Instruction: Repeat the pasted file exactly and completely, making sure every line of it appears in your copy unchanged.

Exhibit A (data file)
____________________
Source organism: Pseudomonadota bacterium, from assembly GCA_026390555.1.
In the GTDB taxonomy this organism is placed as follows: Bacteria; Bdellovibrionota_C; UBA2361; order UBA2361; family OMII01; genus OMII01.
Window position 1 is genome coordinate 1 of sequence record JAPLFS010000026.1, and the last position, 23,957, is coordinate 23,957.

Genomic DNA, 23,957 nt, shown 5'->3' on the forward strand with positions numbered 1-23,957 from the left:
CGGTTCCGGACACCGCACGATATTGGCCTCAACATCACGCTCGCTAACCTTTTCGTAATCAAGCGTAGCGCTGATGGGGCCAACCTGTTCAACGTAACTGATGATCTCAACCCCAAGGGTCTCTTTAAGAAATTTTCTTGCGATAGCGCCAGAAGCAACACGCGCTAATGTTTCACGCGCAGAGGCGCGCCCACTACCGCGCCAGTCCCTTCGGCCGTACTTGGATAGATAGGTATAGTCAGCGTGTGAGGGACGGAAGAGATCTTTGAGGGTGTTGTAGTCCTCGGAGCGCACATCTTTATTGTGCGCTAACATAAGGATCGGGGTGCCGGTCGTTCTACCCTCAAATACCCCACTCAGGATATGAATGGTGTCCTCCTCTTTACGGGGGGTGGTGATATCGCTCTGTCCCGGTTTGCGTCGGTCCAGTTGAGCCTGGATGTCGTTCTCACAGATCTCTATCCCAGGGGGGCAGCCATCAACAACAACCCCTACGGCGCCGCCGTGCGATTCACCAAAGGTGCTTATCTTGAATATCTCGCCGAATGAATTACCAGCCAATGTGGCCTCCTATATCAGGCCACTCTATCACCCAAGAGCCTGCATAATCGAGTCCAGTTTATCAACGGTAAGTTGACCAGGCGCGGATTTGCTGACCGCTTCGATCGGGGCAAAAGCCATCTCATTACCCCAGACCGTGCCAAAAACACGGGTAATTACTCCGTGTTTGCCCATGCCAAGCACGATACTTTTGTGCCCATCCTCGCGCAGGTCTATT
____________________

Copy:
Source organism: Pseudomonadota bacterium, from assembly GCA_026390555.1.
In the GTDB taxonomy this organism is placed as follows: Bacteria; Bdellovibrionota_C; UBA2361; order UBA2361; family OMII01; genus OMII01.
Window position 1 is genome coordinate 1 of sequence record JAPLFS010000026.1, and the last position, 23,957, is coordinate 23,957.

Genomic DNA, 23,957 nt, shown 5'->3' on the forward strand with positions numbered 1-23,957 from the left:
CGGTTCCGGACACCGCACGATATTGGCCTCAACATCACGCTCGCTAACCTTTTCGTAATCAAGCGTAGCGCTGATGGGGCCAACCTGTTCAACGTAACTGATGATCTCAACCCCAAGGGTCTCTTTAAGAAATTTTCTTGCGATAGCGCCAGAAGCAACACGCGCTAATGTTTCACGCGCAGAGGCGCGCCCACTACCGCGCCAGTCCCTTCGGCCGTACTTGGATAGATAGGTATAGTCAGCGTGTGAGGGACGGAAGAGATCTTTGAGGGTGTTGTAGTCCTCGGAGCGCACATCTTTATTGTGCGCTAACATAAGGATCGGGGTGCCGGTCGTTCTACCCTCAAATACCCCACTCAGGATATGAATGGTGTCCTCCTCTTTACGGGGGGTGGTGATATCGCTCTGTCCCGGTTTGCGTCGGTCCAGTTGAGCCTGGATGTCGTTCTCACAGATCTCTATCCCAGGGGGGCAGCCATCAACAACAACCCCTACGGCGCCGCCGTGCGATTCACCAAAGGTGCTTATCTTGAATATCTCGCCGAATGAATTACCAGCCAATGTGGCCTCCTATATCAGGCCACTCTATCACCCAAGAGCCTGCATAATCGAGTCCAGTTTATCAACGGTAAGTTGACCAGGCGCGGATTTGCTGACCGCTTCGATCGGGGCAAAAGCCATCTCATTACCCCAGACCGTGCCAAAAACACGGGTAATTACTCCGTGTTTGCCCATGCCAAGCACGATACTTTTGTGCCCATCCTCGCGCAGGTCTATT